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  • Projects and "project-ettes"

    Here's something I continue to wrestle with. Ok, so I get than any "thing" I have to do that is more than 2 steps is supposed to be logged on my project list, right?

    Well.... I find it confusing to have complex projects: e.g., "complete 2004 annual plan", "find preschool for D"

    and shorter, less complex projects: e.g., "Get advice on my GTD questions" (I have two, but am limiting myself to one today), or "show my group Melissa's sample test plan" (which involves, getting the plan, reviewing what I want to say, scheduling time at the meeting, making copies - not one step, but also not incredibly complicated)

    on the same list. Does anyone else find this confusing? Any solutions?

    Thanks -- mb

  • #2
    Confusing as heck to me, mb. I'm in the same boat and struggling. I feel like the more I get out of my head and into the system the more complicated the system becomes. I am trying hard (again ) to do things the GTD way because I am finding that I'll forget to make the copies for the review meeting if I don't write it down.

    It's all a matter of tuning for your personal needs to find what is right for you. I am tweaking, rearranging and scrapping my system constantly because I can't get a good feel. I don't look kindly on my creations so I don't use it and slip back into chaos.

    It would be great if we could get some folks who are successful in GTD to put up their structures so we can learn from them. That would help me feel more at ease and beleive that I really can do this.

    Comment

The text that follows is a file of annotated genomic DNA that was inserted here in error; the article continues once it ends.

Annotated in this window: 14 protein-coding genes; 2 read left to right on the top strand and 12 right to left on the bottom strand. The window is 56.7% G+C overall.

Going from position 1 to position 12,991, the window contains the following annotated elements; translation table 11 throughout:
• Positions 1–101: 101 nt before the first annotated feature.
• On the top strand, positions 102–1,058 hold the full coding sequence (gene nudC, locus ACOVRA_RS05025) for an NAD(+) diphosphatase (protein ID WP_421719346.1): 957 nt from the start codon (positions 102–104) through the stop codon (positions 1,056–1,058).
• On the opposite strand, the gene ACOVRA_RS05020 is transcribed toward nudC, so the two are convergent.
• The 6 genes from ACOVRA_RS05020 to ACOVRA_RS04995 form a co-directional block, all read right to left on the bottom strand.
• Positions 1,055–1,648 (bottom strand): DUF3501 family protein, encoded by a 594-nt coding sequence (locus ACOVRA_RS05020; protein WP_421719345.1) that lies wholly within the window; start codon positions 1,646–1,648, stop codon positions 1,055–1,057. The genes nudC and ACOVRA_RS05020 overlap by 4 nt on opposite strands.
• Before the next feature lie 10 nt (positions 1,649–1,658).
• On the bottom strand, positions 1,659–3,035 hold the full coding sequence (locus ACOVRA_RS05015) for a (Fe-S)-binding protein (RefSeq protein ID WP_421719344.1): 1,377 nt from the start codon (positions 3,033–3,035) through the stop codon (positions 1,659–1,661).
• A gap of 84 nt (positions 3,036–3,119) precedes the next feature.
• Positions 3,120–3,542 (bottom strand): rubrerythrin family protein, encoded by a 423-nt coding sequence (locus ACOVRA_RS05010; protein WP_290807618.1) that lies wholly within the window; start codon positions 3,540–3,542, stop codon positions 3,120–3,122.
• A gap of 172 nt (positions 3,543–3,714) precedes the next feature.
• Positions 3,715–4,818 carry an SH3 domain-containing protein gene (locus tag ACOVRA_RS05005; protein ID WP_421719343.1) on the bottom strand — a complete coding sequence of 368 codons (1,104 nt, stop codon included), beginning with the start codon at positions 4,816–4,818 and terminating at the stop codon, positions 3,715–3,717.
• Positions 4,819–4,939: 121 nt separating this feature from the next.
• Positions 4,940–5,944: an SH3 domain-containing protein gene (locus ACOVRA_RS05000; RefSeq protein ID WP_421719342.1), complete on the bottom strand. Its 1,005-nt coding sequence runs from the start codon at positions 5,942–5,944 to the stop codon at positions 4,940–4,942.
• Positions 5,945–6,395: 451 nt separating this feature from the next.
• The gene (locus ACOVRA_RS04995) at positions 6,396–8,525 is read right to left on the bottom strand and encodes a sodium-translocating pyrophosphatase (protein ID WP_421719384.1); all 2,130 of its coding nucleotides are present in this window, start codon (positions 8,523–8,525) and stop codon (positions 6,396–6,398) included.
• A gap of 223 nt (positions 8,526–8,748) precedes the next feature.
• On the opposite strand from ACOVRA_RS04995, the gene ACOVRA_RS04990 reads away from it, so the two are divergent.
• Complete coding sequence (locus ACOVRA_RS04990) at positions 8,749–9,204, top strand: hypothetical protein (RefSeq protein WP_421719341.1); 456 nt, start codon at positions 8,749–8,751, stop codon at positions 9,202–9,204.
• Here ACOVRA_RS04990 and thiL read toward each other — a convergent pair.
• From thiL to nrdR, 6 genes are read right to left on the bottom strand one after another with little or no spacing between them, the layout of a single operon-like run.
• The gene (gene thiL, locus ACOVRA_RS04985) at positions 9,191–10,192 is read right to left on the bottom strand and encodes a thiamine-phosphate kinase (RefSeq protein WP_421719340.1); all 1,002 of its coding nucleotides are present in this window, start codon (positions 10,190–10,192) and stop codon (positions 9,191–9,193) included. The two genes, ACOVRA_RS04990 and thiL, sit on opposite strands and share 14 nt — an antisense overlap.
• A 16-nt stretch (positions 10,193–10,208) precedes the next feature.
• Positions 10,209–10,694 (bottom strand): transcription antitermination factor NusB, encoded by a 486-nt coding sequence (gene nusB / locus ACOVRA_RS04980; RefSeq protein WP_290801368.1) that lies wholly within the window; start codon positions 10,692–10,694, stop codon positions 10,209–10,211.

• #3
      MB,

      On the fly, I sometimes find that two-step projects are done before I even get them to the project list. Other times, something I think will be just one step ends up being several steps -- I end up adding new "next actions," one after another, before I even realize I have a project. For some of these, "creating" a project on the project list would actually add a more time-consuming task to the process than "just doing it."

      Rather than trying to keep all this straight as I'm rolling through the week, I tend to mop up during the weekly review. At that point, I make sure all the NAs are associated with projects (if that's appropriate), and I try to put the projects into "focus areas."

      Not a great system, but it keeps me in the process.

      Kal

      Comment


      • #4
        Link between projects and next actions

        Regarding the big/small projects discussion, I've got an extra question. Whether big or small projects, linking the action I just completed back to the project and generating a new next action is something I actually find pretty hard.

        Yes, I've got a feel for which project it is, of course, but sometimes you really need to browse that list of projects. Most of the time I just start working on the next action I think I can do on the item - without specifying that next action.